Moringa oleifera Lam. (Moringaceae), a ‘miracle tree’ is grown in many countries of tropics and sub-tropics. It has proved to be an excellent source of phytonutrients and has therefore nutritional and medicinal applications for both human and animals. It is a cost-effective, easily procurable and a rich source of multi-vitamins (vitamin A, B and C), proteins, calcium, potassium and possess a unique combination of zeatin, quercetin, sitosterol, kaempferol and caffeoylquinic acid. The unopened floral buds, immature pods and leaves are used for various culinary preparations worldwide. Every part of this tree possesses some or the other nutritional and medicinal property. It is a reservoir of dietary supplements and act as cardiac and circulatory stimulant with antioxidant, anti-inflammatory, antipyretic, antiepileptic, antitumor, anticancer, diuretic, antihypertensive, antispasmodic, hypocholestemic, antidiabetic, antibacterial, antifungal, antiulcer and hepatoprotective properties.
Moringa yields at least four different edible parts viz., pods, leaves, flowers, and seeds. Moringa leaves are the excellent source of protein, β-carotene, vitamins, A, B, C and E, riboflavin, nicotinic acid, folic acid, pyridoxine, amino acids, minerals and various phenolic compounds, phytochemicals, and omega 3 and 6 fatty acids. The leaves of moringa are rich in palmitic and linolenic acids whereas the seeds are predominated by oleic acid.
A single Moringa tree can provide leaf as a source of nutrition for human and livestock, seed-oil for cooking and biodiesel, seedcake for water purification and wood to build shelter. Every part of this tree is edible and the leaves, roots, seeds, rootbark, stem bark and pods have medicinal properties. The unopened flowers are eaten as vegetable or used to make tea which provides adequate amounts of calcium and potassium. The young pods are also used in various culinary preparations and pickles. Moringa was highly valued in the ancient world. The history of Moringa dates to 150 B.C. which reveals that the ancient kings and queens preferred Moringa leaves and fruit in their diet to sustain mental alertness and healthy skin. The ancient Maurian warriors of India were fed with Moringa leaf extract in the warfront. The elixir-drink was assumed to add them extra vigour and relieve them of the trauma incurred during war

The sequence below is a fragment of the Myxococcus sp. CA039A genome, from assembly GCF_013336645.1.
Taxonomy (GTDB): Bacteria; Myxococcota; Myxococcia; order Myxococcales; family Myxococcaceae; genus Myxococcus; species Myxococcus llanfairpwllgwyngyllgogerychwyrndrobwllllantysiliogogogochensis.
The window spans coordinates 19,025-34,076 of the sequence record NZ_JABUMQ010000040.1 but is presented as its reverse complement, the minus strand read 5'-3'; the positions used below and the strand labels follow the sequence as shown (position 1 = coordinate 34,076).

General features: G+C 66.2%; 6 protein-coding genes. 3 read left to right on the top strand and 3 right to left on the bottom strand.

Medicinal & Nutritional properties
Moringa oleifera is known for long time as an important nutritional supplement with a range of medicinal properties. According to India’s ancient tradition of Ayurveda, the leaves of the Moringa tree prevent 300 diseases.
Moringa oleifera leaves works as antioxidant which adds one more attribute to its known pharmacological importance. The fresh leaves can be rubbed against the temple to relieve headaches or applied as a poultice on shallow cuts to stop bleeding. Moringa leaf tea heals gastric ulcers and diarrhoea. Leaves treat fevers, bronchitis, eye and ear infections, and inflammation of the mucus membrane. The iron content of the leaves is high, and they are reportedly prescribed to overcome anaemia. It’s proved by research work that Moringa oleifera leaves extract is good to regulate the hyperthyroidism , antineoplastic agent to treat Sickle cell disease and antiulcer agent It works as hypocholesterolaemia agent in obese patients , antiproliferation and induction of apoptosis on human cancer cell and was supported the study of Suphachai, (2014) which provided evidence that Moringa oleifera leaves possess chemo preventive and cytotoxic properties. Therefore, it might prove beneficial as an alternative to anticancer drugs. The potential benefits of using the aqueous extract of Moringa oleifera leaves as a potent antidiabetic treatment. As per the recommendation by the World Health Organization (WHO) 1–4 gram/day of Moringa leaf-powder is enough to meet the nutritional demands of an adult.